New IBM Server Ready For Dual-Core Opteron


Unwraps server, line of preconfigured clustered solutions


IBM on Thursday unveiled its second Advanced Micro Devices Opteron-based server, which the company hopes is ready for when AMD releases its dual-core processors. Big Blue also introduced a line of pretested, preconfigured Opteron-based clustered solutions.

Tracy Barney, vice president of IBM business development at Computer Tech, a Houston-based solution provider, said she is glad to see IBM commit to the Opteron platform by extending its Opteron-based server offerings.

"We really, really liked the initial offering," Barney said. "As an Itanium alternative, it is a great server. Especially how IBM competitively priced it and positioned it as a low-end edge server. Put that together with all the issues with Itanium, and it [fills] the gap."

IBM's new eServer 326 is scheduled to replace the older e325 Opteron server and has been improved with support for dual-core Opteron processors. Industry reports say the processors are expected in mid-2005, said Alex Yost, director of product marketing for eServers at IBM, Armonk, N.Y.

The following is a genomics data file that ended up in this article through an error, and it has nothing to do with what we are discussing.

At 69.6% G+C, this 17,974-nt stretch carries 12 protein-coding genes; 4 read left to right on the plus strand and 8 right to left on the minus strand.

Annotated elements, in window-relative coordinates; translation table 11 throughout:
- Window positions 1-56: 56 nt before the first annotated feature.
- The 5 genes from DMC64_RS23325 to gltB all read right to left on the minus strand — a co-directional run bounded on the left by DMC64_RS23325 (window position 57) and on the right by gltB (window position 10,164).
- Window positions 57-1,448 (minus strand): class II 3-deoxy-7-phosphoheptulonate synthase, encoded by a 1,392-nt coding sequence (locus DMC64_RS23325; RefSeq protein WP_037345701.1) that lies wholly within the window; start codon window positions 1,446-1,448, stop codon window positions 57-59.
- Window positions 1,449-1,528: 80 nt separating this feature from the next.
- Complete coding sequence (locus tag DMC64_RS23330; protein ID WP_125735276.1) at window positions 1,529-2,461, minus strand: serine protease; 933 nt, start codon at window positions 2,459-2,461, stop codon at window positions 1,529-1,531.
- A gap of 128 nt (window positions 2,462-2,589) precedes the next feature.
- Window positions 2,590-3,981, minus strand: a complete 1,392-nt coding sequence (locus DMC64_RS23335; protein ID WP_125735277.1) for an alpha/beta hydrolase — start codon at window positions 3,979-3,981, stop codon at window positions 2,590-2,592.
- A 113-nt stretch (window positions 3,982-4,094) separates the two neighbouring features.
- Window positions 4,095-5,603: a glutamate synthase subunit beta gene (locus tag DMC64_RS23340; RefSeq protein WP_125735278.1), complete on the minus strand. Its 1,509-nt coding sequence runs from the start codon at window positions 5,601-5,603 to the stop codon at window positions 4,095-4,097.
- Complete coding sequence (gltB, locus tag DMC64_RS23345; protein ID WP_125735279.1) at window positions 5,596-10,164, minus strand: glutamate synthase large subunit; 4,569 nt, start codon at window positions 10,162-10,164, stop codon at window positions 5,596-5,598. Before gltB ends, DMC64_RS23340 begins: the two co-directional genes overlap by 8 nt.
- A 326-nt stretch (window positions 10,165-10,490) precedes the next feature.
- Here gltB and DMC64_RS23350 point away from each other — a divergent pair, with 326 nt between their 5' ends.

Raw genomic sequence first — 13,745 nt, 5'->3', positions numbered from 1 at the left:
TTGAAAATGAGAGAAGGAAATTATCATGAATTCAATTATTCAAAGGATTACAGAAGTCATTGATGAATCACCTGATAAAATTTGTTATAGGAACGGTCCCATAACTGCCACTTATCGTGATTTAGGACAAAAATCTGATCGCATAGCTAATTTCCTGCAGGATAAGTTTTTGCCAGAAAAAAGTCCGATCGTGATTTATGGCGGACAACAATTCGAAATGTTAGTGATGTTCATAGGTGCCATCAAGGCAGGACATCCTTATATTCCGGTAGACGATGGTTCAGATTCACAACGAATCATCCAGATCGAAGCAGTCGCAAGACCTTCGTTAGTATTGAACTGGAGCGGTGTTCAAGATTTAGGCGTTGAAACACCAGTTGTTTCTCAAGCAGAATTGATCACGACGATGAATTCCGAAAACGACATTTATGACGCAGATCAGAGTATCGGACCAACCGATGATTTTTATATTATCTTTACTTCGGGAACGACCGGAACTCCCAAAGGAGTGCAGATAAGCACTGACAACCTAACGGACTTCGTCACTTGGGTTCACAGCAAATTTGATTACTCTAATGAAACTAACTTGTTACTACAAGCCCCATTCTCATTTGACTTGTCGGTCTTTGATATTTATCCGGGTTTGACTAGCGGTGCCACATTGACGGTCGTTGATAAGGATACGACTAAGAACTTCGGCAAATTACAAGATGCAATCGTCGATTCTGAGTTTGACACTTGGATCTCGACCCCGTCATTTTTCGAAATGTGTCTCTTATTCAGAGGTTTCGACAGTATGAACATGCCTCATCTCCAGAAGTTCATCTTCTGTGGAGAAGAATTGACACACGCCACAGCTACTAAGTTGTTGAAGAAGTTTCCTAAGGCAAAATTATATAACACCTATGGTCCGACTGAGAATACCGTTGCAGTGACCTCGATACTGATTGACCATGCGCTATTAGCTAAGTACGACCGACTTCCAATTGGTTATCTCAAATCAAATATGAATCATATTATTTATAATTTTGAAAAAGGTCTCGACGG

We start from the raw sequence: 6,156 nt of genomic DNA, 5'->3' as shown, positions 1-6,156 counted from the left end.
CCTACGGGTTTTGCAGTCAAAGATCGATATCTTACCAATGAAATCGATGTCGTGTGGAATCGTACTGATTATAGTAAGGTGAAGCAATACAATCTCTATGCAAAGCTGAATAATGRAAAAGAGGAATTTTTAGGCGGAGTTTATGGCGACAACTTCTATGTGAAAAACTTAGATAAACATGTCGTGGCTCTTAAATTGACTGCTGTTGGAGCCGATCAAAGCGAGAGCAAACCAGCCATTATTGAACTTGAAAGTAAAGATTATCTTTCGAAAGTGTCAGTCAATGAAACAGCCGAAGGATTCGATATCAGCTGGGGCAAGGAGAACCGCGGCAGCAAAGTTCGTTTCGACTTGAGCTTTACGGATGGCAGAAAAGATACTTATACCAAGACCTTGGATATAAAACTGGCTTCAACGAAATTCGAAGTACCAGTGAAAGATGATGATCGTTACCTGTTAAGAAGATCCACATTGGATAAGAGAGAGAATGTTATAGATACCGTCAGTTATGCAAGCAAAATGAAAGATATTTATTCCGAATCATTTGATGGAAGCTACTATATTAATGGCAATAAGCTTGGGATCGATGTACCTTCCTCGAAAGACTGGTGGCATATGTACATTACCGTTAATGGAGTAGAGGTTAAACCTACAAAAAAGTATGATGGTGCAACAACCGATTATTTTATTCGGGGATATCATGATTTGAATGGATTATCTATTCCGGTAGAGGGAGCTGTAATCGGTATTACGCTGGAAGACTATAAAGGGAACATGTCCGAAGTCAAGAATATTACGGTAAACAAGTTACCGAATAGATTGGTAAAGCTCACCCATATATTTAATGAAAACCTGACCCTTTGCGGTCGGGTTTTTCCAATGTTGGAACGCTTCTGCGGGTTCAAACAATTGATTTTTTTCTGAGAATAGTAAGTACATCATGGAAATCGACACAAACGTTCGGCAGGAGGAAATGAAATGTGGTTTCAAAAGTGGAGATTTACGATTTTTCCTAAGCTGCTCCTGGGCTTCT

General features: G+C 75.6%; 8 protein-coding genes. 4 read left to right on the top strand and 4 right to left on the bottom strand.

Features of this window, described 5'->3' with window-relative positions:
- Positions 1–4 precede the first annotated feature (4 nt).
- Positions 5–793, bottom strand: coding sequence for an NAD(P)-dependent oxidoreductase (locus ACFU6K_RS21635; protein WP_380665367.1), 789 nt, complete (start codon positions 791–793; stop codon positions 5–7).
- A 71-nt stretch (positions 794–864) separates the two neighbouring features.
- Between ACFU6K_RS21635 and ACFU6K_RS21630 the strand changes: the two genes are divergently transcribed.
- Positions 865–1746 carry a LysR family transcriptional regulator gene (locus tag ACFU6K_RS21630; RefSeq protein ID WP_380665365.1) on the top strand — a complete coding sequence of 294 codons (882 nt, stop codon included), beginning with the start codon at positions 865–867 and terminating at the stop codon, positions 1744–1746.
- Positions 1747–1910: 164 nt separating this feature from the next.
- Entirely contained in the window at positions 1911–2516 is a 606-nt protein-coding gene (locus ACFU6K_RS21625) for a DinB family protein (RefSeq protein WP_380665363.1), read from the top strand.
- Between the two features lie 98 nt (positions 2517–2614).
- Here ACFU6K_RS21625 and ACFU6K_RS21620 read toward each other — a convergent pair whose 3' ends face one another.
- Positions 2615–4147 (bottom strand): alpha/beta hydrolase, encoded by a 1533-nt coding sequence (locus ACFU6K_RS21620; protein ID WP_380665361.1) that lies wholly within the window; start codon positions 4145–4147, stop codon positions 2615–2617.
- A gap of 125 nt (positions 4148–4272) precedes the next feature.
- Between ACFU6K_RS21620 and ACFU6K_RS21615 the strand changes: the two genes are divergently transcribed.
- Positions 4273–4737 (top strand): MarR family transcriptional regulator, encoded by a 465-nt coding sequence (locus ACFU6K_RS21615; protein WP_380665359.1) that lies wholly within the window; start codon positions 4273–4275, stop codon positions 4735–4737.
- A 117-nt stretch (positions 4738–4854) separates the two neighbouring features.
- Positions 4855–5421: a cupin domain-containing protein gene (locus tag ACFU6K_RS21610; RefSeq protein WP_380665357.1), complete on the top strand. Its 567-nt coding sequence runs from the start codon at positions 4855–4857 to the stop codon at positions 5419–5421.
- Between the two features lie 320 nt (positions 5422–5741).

Yost refused to discuss IBM support for dual-core Intel processors. "This is a day to celebrate a lot of great Opteron news," he said.

The eServer 326 will also include support for up to 16 Gbytes of high-speed PC3200/2700 DDR1 memory, two 100MHz PCI-X slots, and up to two SCSI or Serial ATA hard drives, Yost said.

IBM's new pretested, preconfigured Model 1350 cluster solutions include a rack with servers, management console, cables and power supplies, allowing for immediate deployment by solution providers, Yost said.

The 1350 can be purchased as a set SKU or configured to specific customer requirements, he said.

Computer Tech's Barney said configuring a clustering solution is difficult for smaller customers, which makes a preconfigured clustering solution suitable for many of them. And while the solution may decrease traditional service opportunities, it also opens the door to new ones, she said.

"If it makes clustering affordable and available to customers who couldn't buy [clustering solutions] otherwise, that's an opportunity for us. ... Sure, it can take away some of the traditional services. But if it's net new business, it doesn't cost me anything. Generally, when IBM comes out with a new SMB product, it's set up so partners can work with it."

Yost said there is no reason for solution providers to worry about the clustered solutions. "The real value-add is the solution," he said. "If we can get the hardware integrated, the VAR can add other support."